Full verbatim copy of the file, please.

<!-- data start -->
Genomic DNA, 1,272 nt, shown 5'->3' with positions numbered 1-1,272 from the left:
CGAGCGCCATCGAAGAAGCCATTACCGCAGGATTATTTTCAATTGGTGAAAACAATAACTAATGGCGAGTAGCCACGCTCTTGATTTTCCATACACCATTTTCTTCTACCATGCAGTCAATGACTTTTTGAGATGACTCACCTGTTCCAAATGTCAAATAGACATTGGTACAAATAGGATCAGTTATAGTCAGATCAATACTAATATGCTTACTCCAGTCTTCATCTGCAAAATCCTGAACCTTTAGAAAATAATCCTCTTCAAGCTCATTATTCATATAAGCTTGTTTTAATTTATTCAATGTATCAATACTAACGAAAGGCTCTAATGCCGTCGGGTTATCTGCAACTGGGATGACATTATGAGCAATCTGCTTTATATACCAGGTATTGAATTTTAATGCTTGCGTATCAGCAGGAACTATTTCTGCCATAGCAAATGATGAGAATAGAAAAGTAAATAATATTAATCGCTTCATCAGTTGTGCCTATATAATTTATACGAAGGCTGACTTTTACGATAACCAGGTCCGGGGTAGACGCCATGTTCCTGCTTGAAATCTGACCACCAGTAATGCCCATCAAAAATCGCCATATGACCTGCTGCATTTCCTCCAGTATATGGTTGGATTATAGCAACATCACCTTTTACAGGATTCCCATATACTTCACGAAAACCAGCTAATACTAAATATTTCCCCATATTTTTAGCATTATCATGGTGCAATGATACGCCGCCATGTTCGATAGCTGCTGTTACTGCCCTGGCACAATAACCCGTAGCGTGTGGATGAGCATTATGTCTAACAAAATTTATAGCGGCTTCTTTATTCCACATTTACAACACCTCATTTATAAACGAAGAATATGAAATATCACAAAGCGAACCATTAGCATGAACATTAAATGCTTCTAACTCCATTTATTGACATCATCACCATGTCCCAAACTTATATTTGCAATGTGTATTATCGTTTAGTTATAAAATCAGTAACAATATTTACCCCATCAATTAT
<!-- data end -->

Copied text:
Genomic DNA, 1,272 nt, shown 5'->3' with positions numbered 1-1,272 from the left:
CGAGCGCCATCGAAGAAGCCATTACCGCAGGATTATTTTCAATTGGTGAAAACAATAACTAATGGCGAGTAGCCACGCTCTTGATTTTCCATACACCATTTTCTTCTACCATGCAGTCAATGACTTTTTGAGATGACTCACCTGTTCCAAATGTCAAATAGACATTGGTACAAATAGGATCAGTTATAGTCAGATCAATACTAATATGCTTACTCCAGTCTTCATCTGCAAAATCCTGAACCTTTAGAAAATAATCCTCTTCAAGCTCATTATTCATATAAGCTTGTTTTAATTTATTCAATGTATCAATACTAACGAAAGGCTCTAATGCCGTCGGGTTATCTGCAACTGGGATGACATTATGAGCAATCTGCTTTATATACCAGGTATTGAATTTTAATGCTTGCGTATCAGCAGGAACTATTTCTGCCATAGCAAATGATGAGAATAGAAAAGTAAATAATATTAATCGCTTCATCAGTTGTGCCTATATAATTTATACGAAGGCTGACTTTTACGATAACCAGGTCCGGGGTAGACGCCATGTTCCTGCTTGAAATCTGACCACCAGTAATGCCCATCAAAAATCGCCATATGACCTGCTGCATTTCCTCCAGTATATGGTTGGATTATAGCAACATCACCTTTTACAGGATTCCCATATACTTCACGAAAACCAGCTAATACTAAATATTTCCCCATATTTTTAGCATTATCATGGTGCAATGATACGCCGCCATGTTCGATAGCTGCTGTTACTGCCCTGGCACAATAACCCGTAGCGTGTGGATGAGCATTATGTCTAACAAAATTTATAGCGGCTTCTTTATTCCACATTTACAACACCTCATTTATAAACGAAGAATATGAAATATCACAAAGCGAACCATTAGCATGAACATTAAATGCTTCTAACTCCATTTATTGACATCATCACCATGTCCCAAACTTATATTTGCAATGTGTATTATCGTTTAGTTATAAAATCAGTAACAATATTTACCCCATCAATTAT